The word “continuity” prevails as a common element. These groups of people in question feel that any change seen in the near future threatens their privileges. (if it is a living wage). They feel stuck in a reality. And they are those who maintain 20%-25% of the unconditional vote for the Kirchnerist model which, in their beliefs, can guarantee them immunity within a broken society; with more than 40% poor and extreme inflation of 150% every year.
In short, we can summarize that comfort routes make many citizens part of the system they themselves despise. This is also corruption.
Governor Kicillof, his Chief of Staff Insaurralde, and Vice President Kirchner; all gathered for the same goal: to maintain power in Buenos Aires.
The case of Insaurralde
The rude party that all Argentines saw on television where the Chief of Staff of the Province of Buenos Aires, Martín Insaurralde, walked on a beautiful yacht with a well-known model in the clear waters of the Spanish Mediterranean, did not fail to call our attention to the caliber of the characters that govern us.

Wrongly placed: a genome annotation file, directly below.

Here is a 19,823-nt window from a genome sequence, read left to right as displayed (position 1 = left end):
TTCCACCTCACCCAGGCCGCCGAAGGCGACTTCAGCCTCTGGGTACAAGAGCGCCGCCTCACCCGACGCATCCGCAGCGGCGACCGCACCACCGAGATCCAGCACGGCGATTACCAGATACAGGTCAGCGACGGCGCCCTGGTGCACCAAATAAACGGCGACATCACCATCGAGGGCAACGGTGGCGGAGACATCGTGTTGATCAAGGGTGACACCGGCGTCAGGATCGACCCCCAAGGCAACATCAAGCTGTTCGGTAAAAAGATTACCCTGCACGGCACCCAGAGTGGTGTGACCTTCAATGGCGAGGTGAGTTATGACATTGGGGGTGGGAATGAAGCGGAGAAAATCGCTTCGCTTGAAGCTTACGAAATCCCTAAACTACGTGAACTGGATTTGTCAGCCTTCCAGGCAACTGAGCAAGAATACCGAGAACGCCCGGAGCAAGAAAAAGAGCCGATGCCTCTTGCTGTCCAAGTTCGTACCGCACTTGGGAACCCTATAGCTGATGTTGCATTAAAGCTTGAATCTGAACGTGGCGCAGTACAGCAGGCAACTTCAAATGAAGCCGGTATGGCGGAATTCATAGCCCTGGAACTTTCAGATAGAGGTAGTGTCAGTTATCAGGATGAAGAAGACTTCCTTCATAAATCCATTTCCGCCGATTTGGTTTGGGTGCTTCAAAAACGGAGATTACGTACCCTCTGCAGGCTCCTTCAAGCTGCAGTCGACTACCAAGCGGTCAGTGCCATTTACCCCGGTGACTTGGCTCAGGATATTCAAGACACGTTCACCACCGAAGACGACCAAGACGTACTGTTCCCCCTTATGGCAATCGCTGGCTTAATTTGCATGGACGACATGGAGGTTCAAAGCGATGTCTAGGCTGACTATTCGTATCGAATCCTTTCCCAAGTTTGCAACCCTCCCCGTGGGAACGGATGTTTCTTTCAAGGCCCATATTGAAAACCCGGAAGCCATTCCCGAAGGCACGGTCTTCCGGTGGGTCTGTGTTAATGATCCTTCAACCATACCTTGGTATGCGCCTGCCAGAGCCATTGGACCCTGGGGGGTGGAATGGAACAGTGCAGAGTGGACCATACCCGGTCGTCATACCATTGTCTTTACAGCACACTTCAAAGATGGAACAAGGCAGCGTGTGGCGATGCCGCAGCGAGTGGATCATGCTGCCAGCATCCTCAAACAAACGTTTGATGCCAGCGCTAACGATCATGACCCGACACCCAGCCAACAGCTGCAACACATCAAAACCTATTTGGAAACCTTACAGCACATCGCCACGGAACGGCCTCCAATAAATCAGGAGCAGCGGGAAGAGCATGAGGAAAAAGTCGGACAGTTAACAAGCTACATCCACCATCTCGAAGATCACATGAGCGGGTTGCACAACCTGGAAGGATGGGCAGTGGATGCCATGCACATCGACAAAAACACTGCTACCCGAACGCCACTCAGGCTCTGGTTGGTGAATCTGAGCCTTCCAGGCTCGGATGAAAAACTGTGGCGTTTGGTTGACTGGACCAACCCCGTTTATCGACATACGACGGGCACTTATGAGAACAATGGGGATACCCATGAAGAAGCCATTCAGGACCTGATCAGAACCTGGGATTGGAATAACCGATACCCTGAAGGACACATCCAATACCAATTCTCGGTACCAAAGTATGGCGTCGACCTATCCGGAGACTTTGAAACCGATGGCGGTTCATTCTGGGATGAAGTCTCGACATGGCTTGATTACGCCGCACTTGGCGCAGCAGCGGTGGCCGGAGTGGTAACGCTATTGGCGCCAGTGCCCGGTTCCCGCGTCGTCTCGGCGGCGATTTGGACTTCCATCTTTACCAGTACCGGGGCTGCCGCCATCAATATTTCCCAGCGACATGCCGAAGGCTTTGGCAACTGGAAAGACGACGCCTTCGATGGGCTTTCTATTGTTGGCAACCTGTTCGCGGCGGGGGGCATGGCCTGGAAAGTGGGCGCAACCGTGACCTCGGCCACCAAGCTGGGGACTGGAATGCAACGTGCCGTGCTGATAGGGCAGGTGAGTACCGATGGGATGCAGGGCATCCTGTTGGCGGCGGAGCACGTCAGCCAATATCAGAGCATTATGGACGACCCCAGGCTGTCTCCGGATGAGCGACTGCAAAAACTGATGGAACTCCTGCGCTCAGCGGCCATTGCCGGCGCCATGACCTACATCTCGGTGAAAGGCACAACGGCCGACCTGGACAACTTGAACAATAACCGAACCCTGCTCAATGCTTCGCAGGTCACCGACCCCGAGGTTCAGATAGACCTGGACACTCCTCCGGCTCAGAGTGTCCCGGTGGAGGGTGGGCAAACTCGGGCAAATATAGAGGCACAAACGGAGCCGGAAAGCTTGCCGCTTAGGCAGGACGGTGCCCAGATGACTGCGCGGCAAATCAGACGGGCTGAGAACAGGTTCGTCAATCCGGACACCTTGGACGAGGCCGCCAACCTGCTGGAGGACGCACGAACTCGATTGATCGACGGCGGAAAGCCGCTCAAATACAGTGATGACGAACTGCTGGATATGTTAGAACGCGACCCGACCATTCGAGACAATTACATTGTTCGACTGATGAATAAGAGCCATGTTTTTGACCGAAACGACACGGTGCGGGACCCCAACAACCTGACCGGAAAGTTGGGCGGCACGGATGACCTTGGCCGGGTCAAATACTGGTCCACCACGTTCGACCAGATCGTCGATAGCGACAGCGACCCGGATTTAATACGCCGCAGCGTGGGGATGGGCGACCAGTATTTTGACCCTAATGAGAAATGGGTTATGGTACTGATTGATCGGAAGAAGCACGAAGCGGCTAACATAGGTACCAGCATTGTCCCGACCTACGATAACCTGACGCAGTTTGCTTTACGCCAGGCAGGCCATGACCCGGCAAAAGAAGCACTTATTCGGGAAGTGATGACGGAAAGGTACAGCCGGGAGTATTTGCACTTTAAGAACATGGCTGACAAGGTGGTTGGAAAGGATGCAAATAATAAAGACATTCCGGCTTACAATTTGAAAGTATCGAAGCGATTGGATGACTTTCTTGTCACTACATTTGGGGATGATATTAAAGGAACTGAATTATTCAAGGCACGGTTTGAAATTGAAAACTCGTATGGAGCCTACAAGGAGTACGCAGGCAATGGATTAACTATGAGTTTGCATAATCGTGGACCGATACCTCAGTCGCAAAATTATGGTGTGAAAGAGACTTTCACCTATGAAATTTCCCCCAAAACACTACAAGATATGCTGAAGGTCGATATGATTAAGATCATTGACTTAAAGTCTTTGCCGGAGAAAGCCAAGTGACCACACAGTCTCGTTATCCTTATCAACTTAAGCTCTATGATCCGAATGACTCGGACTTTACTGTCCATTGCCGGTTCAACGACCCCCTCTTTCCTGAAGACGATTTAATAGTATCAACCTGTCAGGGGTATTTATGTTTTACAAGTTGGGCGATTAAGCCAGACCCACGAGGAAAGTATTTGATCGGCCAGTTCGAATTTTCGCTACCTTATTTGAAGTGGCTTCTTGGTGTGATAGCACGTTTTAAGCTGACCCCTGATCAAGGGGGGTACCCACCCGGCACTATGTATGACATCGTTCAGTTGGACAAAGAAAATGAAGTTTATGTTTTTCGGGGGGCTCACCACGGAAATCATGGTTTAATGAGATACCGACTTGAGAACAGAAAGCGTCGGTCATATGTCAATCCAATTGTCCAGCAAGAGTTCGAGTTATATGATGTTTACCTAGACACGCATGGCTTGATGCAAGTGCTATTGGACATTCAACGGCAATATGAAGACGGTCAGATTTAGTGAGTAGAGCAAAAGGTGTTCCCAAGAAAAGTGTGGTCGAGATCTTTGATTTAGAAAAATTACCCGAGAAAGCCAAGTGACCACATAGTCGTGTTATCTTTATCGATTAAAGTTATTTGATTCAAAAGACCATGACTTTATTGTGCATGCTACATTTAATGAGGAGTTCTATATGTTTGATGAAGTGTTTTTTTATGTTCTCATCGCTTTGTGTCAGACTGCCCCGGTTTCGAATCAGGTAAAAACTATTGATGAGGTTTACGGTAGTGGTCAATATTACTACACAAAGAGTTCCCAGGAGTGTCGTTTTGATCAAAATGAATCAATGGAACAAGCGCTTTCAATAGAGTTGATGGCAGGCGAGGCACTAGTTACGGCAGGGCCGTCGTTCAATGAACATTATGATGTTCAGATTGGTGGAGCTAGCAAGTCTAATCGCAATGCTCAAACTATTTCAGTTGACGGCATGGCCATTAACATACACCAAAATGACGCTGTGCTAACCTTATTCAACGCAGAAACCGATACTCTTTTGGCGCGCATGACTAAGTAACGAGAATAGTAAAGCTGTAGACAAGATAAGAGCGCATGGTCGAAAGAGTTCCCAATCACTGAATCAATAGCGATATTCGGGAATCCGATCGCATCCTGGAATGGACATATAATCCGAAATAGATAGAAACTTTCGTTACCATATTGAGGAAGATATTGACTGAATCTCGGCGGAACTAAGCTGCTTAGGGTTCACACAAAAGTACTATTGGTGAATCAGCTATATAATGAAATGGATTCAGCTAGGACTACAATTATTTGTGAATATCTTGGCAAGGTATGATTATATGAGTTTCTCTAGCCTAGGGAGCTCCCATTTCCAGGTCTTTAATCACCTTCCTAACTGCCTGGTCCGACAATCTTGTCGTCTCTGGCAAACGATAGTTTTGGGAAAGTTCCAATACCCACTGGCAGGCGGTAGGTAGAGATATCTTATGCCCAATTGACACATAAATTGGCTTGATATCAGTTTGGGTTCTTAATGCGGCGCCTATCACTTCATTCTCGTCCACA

Y We mention the word rude because this scene, which can only be made possible by money linked to corruption, emerged in the middle of an election campaign in which more than 18 million Argentines are poor, and those did not have to endure the triple-digit inflation that It violated any purchasing capacity of an average salary.
Until a few weeks ago, the ruling party was shown to be the only one with the capacity and moral authority to lead the country’s transformation. What hypocrisy. It seems that some sectors of politics are laughing in our faces. There is no shame in anything and it is because of the impunity that the entrenched corruption is on top of the political power of power.